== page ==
|Publication number||US6082039 A|
|Application number||US 09/018,906|
|Publication date||Jul 4, 2000|
|Filing date||Feb 5, 1998|
|Priority date||Feb 5, 1998|
|Also published as||WO1999039573A1|
|Publication number||018906, 09018906, US 6082039 A, US 6082039A, US-A-6082039, US6082039 A, US6082039A|
|Inventors||Justin A. McGuinness|
|Original Assignee||Mcguinness; Justin A.|
|Export Citation||BiBTeX, EndNote, RefMan|
|Patent Citations (41), Non-Patent Citations (8), Referenced by (5), Classifications (7), Legal Events (3)|
|External Links: USPTO, USPTO Assignment, Espacenet|
I. Field of the Invention
The present invention relates generally to the field of artificial bait for fishing. More particularly, the present invention relates to a fishing lure having an articulatable hook connector disposed between a head and a hook.
II. Description of the Related Art
Anglers often utilize fishing lures capable of attracting fish by the use of a rotating member which produces sounds, splashing or vibrational effects. Typically, these lures have a hook which is either rigidly mounted or articulately mounted to a head. When the hook rigidly extends from the head, particularly with those lures having a skirt, the lure can be weedless. That is, the hook is capable of resisting entanglement with either land or water plants. When fish are less aggressive and not attacking the lure, anglers sometimes removably attach a trailer hook to the hook to improve the lure's effectiveness. Unfortunately, the trailer hook has unrestricted articulated movement and are therefore non-weedless.
Examples of lures having hooks which are articulately mounted to the heads are described in U.S. patents issued to Cauquis (U.S. Pat. No. 3,696,547), Long et al. (U.S. Pat. No. 4,793,089), Lewis (U.S. Pat. No. 5,182,876) and Oesterreich (U.S. Pat. No. 5,566,497). Articulately mounted hooks offer the angler superior recovery percentages because the fish, once hooked, can not easily throw the hook by its resistive movements. The hook moves as the fish moves with respect to the head, thereby preventing the fish from gaining leverage against the head, tearing a larger hook penetration opening and slipping off the hook. Unfortunately, because these lures have hooks with unrestrictive articulated movement, the lures are non-weedless.
Snap-Set Lures advertises a fishing lure under the brand name SNAP-SET SPINNERBAIT. This lure is a spinnerbait that has a hook flexibly attached to a frame by what is described as a heavy braid. The braid is slid into a rubber sheath at the base of a head. When the fish strikes the bait, the braid is pulled from the sheath and provides more play for the fish, thereby providing less leverage to the fish. Once the hook encounters resistance of any kind, the braid extends from the sheath, making the lure non-weedless.
In accordance with the present invention and the contemplated problems which have and continue to exist in this field, one of the objectives of this invention is to provide a fishing lure having an articulatable hook connector which is weedless.
It is another object of the present invention to provide a resilient hook connector that flexes as a fish, which is caught on a hook of the fishing lure, attempts to shake the hook from its mouth, thereby preventing the fish from gaining leverage.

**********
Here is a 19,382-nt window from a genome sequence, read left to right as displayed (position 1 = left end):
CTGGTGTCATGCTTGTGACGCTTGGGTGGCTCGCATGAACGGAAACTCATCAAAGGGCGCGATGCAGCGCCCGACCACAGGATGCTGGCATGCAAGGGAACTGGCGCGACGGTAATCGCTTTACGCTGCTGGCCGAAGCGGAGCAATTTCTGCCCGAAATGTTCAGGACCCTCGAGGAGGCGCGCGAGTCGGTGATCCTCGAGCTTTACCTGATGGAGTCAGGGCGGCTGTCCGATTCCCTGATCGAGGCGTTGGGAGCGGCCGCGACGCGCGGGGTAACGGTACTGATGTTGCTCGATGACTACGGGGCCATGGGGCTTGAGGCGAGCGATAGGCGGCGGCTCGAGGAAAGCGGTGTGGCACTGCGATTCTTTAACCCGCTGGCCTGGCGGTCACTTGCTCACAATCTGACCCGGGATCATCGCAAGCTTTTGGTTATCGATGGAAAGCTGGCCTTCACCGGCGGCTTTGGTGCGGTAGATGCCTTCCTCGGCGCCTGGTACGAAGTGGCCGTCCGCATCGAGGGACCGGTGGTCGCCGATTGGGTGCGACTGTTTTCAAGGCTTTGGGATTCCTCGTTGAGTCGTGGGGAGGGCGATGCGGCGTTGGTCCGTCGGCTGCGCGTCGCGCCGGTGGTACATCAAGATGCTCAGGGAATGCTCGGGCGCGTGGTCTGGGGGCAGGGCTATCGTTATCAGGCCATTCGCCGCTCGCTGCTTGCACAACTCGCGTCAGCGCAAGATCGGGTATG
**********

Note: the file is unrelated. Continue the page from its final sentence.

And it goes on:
Yet, it is another object of the present invention to provide a hook connector comprising a resilient twisted or braided cable having a plurality of stainless steel filaments.
Still, it is another object of the present invention to provide a method of manufacturing a fishing lure having an articulatable hook connector.
This invention accomplishes the above and other objectives and overcomes the disadvantages of the prior art by providing a fishing lure having an articulatable hook connector that is simple in design and construction, inexpensive to fabricate, and easy to use. It is particularly well suited for use with either spinner or buzz baits. The fishing lure has a head, a shaft extending from the head to engage a fishing line, a hook and a resilient, yet articulable hook connector anchored within the head at one end and mounted to the hook at the other end. To anchor the hook connector, a loop is formed at the one end to receive and engage a curved end of the shaft to form a first connection, and the first connection is secured by forming the head around the first connection. The other end of the hook connector is mounted to the hook by attaching the hook connector to a shank portion with either a wrapping wire or a clamp to form a second connection and placing solder over the second connection. The hook connector comprises a stainless steel, heat treated and kink resistant trolling cable comprising a plurality of either spiral wound or braided filaments. Since the hook connector is capable of extending the hook away from the body, the need for a trailer hook, also called a stinger hook, attached to the hook is eliminated. Additionally, due to the resilience of the hook connector, the hook does not have free range of motion like prior art lures having hooks articulatably mounted to the head, thereby enabling the fishing lure to be weedless.
It is to be understood that the phraseology and terminology employed herein are for the purpose of description and should not be regarded as limiting. As such, those skilled in the art will appreciate that the conception, upon which this disclosure is based, may readily be utilized as a basis for the designing of other structures, methods, and systems for carrying out the several purposes of the present invention. It is important, therefore, that the claims be regarded as including such equivalent constructions insofar as they do not depart from the spirit and scope of the present invention.